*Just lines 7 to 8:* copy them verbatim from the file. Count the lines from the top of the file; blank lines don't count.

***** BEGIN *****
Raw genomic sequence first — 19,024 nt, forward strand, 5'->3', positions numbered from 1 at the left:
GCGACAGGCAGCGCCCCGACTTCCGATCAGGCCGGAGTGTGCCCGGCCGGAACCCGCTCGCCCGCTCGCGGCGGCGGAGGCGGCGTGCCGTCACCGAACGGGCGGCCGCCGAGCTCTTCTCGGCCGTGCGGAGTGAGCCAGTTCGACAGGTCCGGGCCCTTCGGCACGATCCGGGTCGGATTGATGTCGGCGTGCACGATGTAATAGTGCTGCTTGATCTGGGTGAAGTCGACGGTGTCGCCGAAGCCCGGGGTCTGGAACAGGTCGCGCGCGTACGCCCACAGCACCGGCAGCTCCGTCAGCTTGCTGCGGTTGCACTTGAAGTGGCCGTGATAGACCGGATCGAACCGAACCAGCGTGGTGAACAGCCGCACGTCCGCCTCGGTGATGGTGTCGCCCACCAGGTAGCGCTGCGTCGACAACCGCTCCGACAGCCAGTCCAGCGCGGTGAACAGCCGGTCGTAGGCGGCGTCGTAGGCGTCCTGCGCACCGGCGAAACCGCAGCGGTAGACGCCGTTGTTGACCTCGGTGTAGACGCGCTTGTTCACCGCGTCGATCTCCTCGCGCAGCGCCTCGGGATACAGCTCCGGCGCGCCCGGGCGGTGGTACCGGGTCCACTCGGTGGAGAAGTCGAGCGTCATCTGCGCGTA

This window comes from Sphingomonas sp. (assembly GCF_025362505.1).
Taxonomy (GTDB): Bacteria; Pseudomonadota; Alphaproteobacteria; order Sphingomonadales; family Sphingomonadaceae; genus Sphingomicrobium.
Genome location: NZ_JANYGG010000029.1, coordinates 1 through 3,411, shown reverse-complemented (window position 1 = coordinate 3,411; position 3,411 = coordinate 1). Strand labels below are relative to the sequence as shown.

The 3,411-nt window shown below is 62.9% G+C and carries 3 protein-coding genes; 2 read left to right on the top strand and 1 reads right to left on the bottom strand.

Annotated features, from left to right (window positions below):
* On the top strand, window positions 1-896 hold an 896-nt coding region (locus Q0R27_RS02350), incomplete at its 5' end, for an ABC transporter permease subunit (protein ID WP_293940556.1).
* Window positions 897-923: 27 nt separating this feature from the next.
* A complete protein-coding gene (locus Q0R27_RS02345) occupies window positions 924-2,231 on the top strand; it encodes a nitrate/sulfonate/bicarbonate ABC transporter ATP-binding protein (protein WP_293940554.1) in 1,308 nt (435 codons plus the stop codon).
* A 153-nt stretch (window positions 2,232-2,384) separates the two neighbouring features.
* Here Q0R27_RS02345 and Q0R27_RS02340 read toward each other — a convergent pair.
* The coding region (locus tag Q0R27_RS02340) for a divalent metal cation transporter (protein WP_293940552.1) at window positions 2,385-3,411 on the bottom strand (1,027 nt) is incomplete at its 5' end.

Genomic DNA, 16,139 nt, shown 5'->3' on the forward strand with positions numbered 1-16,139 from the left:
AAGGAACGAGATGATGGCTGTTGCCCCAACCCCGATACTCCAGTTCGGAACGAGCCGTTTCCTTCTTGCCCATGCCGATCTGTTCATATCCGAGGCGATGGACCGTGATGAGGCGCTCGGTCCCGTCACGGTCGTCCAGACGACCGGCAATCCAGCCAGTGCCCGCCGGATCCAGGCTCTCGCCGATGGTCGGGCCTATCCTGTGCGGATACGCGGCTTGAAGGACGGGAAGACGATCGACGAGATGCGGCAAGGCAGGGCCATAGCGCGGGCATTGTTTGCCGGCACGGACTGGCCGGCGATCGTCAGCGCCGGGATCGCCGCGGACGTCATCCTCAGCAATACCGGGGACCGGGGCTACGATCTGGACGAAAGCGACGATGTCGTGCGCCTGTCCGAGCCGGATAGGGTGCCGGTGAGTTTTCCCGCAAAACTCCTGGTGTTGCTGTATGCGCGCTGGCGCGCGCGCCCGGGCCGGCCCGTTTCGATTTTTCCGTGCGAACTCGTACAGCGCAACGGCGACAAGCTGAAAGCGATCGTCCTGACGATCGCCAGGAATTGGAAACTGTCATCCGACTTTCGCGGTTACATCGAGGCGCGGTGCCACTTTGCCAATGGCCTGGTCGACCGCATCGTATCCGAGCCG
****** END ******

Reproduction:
Annotated features, from left to right (window positions below):
* On the top strand, window positions 1-896 hold an 896-nt coding region (locus Q0R27_RS02350), incomplete at its 5' end, for an ABC transporter permease subunit (protein ID WP_293940556.1).